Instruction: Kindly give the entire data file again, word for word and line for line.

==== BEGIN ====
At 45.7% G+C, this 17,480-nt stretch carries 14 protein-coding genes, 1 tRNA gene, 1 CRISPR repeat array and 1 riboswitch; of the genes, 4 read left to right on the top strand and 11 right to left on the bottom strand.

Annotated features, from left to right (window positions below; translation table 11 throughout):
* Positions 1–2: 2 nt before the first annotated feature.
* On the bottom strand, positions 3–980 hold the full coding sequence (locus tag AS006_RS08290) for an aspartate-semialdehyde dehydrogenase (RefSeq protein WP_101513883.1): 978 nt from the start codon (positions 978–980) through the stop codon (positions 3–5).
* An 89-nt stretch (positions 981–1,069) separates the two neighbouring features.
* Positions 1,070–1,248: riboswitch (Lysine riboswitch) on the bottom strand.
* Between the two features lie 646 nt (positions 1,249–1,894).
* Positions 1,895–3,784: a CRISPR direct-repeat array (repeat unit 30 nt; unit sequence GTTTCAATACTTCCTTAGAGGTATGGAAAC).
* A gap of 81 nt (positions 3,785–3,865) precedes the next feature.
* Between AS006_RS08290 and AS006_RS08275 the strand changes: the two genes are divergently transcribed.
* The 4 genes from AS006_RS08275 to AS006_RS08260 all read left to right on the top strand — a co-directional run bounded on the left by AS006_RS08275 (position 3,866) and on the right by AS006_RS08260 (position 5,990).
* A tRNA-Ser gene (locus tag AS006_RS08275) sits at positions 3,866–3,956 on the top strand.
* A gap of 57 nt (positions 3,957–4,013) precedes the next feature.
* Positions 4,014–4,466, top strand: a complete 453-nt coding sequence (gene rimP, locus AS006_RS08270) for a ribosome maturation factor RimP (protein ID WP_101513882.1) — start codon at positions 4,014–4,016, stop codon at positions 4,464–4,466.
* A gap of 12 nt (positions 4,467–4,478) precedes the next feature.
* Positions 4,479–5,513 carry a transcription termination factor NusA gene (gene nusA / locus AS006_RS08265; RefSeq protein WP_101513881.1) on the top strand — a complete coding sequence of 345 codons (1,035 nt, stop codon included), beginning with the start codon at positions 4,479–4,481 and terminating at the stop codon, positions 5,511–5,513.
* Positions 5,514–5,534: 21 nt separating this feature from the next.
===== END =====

At 45.7% G+C, this 17,480-nt stretch carries 14 protein-coding genes, 1 tRNA gene, 1 CRISPR repeat array and 1 riboswitch; of the genes, 4 read left to right on the top strand and 11 right to left on the bottom strand.

Annotated features, from left to right (window positions below; translation table 11 throughout):
* Positions 1–2: 2 nt before the first annotated feature.
* On the bottom strand, positions 3–980 hold the full coding sequence (locus tag AS006_RS08290) for an aspartate-semialdehyde dehydrogenase (RefSeq protein WP_101513883.1): 978 nt from the start codon (positions 978–980) through the stop codon (positions 3–5).
* An 89-nt stretch (positions 981–1,069) separates the two neighbouring features.
* Positions 1,070–1,248: riboswitch (Lysine riboswitch) on the bottom strand.
* Between the two features lie 646 nt (positions 1,249–1,894).
* Positions 1,895–3,784: a CRISPR direct-repeat array (repeat unit 30 nt; unit sequence GTTTCAATACTTCCTTAGAGGTATGGAAAC).
* A gap of 81 nt (positions 3,785–3,865) precedes the next feature.
* Between AS006_RS08290 and AS006_RS08275 the strand changes: the two genes are divergently transcribed.
* The 4 genes from AS006_RS08275 to AS006_RS08260 all read left to right on the top strand — a co-directional run bounded on the left by AS006_RS08275 (position 3,866) and on the right by AS006_RS08260 (position 5,990).
* A tRNA-Ser gene (locus tag AS006_RS08275) sits at positions 3,866–3,956 on the top strand.
* A gap of 57 nt (positions 3,957–4,013) precedes the next feature.
* Positions 4,014–4,466, top strand: a complete 453-nt coding sequence (gene rimP, locus AS006_RS08270) for a ribosome maturation factor RimP (protein ID WP_101513882.1) — start codon at positions 4,014–4,016, stop codon at positions 4,464–4,466.
* A gap of 12 nt (positions 4,467–4,478) precedes the next feature.
* Positions 4,479–5,513 carry a transcription termination factor NusA gene (gene nusA / locus AS006_RS08265; RefSeq protein WP_101513881.1) on the top strand — a complete coding sequence of 345 codons (1,035 nt, stop codon included), beginning with the start codon at positions 4,479–4,481 and terminating at the stop codon, positions 5,511–5,513.
* Positions 5,514–5,534: 21 nt separating this feature from the next.